Importance of meaningful activity emphasised by new research

Research opens discussion about the support required of people with sight loss and dementia

02 Nov 2016 by Emily McCormick

More resources and training is required to support people with sight loss and dementia to engage in “meaningful activity,” according to research released by the Thomas Pocklington Trust last week (26 October).

The charity believes that participating in meaningful activities, which it describes as activities that people enjoy or value, are important for people’s health and wellbeing. Increasing visual and cognitive impairment can make it more difficult for people to access or participate in different activities without additional help, yet providing effective support to enable people to continue engaging in meaningful activity when they have dementia and sight loss can be challenging for family and professional carers, the Thomas Pocklington Trust emphasises.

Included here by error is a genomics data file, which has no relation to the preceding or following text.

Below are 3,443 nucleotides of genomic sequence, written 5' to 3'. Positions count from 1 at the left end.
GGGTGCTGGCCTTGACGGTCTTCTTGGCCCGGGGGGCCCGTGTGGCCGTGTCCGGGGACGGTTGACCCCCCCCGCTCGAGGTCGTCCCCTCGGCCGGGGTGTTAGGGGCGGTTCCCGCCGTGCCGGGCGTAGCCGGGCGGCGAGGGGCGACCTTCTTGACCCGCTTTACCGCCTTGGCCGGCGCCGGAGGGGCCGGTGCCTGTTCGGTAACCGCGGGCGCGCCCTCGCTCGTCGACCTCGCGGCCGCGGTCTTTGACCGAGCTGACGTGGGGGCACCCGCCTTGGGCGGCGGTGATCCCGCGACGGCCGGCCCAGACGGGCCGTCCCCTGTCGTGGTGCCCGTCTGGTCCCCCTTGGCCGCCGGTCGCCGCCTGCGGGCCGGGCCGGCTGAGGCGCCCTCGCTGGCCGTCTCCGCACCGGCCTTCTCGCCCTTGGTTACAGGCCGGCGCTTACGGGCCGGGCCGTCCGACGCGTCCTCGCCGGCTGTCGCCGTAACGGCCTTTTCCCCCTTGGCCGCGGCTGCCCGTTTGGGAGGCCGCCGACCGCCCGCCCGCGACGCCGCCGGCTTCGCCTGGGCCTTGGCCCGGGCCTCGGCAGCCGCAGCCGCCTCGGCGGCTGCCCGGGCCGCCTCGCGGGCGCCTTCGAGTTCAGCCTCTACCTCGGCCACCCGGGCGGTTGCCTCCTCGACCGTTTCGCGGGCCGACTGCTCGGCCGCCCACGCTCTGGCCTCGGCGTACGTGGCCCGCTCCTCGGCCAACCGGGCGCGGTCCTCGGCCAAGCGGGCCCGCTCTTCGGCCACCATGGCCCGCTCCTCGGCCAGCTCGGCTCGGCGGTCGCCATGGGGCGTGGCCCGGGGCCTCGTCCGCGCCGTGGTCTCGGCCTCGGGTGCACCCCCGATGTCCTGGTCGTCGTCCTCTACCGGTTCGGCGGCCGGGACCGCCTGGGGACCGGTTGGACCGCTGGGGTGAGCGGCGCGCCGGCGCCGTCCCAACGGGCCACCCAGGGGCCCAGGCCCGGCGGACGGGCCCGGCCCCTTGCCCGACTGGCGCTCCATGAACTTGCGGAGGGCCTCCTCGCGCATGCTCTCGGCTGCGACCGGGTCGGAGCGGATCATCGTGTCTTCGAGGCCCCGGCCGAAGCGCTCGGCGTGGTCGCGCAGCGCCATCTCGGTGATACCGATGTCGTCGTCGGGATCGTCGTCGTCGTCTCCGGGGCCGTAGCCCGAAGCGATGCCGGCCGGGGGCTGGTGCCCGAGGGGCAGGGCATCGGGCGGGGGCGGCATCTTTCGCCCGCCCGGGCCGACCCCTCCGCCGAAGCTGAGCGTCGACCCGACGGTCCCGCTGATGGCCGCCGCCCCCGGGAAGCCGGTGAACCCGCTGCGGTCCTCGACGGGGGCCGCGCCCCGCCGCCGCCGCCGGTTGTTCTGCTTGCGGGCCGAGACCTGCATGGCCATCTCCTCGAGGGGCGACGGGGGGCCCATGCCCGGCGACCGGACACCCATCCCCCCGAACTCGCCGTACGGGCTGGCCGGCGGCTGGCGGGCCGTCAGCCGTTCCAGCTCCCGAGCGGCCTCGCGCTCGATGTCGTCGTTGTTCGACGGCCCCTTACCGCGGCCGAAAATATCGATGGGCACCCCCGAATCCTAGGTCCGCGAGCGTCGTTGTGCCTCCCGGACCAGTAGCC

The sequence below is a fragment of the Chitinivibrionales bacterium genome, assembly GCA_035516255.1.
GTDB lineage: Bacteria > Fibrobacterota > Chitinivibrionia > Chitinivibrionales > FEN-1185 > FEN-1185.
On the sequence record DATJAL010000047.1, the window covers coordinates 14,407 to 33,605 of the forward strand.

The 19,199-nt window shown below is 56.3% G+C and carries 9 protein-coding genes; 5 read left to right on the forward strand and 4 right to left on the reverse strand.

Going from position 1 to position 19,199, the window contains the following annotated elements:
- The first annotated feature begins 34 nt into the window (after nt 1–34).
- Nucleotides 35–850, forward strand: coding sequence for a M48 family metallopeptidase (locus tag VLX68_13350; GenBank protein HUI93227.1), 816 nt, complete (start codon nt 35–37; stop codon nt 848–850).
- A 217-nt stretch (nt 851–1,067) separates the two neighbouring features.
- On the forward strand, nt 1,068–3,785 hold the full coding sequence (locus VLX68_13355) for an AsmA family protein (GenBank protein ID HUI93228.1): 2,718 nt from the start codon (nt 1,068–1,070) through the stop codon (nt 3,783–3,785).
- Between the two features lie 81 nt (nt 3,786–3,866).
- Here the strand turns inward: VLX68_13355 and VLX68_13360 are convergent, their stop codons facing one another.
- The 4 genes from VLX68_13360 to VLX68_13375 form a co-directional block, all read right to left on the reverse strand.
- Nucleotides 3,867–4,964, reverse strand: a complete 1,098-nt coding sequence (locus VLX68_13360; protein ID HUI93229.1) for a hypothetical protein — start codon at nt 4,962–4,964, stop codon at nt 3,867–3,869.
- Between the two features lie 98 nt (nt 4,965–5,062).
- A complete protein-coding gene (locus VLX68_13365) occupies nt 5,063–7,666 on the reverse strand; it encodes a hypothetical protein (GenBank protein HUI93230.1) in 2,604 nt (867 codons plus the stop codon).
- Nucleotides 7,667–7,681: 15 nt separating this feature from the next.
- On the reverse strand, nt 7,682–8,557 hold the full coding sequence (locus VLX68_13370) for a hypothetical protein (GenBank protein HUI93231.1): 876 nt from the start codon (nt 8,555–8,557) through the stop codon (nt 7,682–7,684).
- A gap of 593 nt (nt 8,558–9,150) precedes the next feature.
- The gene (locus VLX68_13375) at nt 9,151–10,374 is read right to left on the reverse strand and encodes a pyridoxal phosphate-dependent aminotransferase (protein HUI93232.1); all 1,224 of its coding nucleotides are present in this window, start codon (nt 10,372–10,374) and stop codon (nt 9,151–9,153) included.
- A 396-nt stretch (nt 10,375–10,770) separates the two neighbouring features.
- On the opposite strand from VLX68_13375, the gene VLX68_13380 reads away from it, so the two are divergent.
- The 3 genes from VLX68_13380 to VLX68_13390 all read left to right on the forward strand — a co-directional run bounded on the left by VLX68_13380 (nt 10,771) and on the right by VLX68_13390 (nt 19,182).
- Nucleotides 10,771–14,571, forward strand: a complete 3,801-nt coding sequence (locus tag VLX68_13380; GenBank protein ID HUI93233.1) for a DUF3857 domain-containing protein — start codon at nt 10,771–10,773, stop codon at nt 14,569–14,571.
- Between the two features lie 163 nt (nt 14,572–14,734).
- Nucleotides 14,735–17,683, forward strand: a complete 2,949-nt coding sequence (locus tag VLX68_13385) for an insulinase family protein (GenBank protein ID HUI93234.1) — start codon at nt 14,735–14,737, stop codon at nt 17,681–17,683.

The paper released by the charity, entitled Sight loss, dementia and meaningful activity, explores the findings of a study by University of Stirling research fellow, Alison Dawson.

Ms Dawson’s study, which was designed to open up discussion around this topic, included a literature review, interviews with 10 experts and a survey of people who support individuals with both sight loss and dementia.

Many professionals felt that there was little specific literature, resources or training to help those in need engage in activities they value, the study found.

Commenting on the research, Ms Dawson explained: “This study is a first step in understanding the challenges faced by people living with both sight loss and dementia, and by professionals seeking to support them to engage in activities which are personally meaningful.”

However, she feels that further research is required to “usefully explore what is needed in terms of content, how training could best be delivered, and what more can be done to raise awareness when specific training or resources become available.”

Image credit: Ryan Seyeau/Flickr


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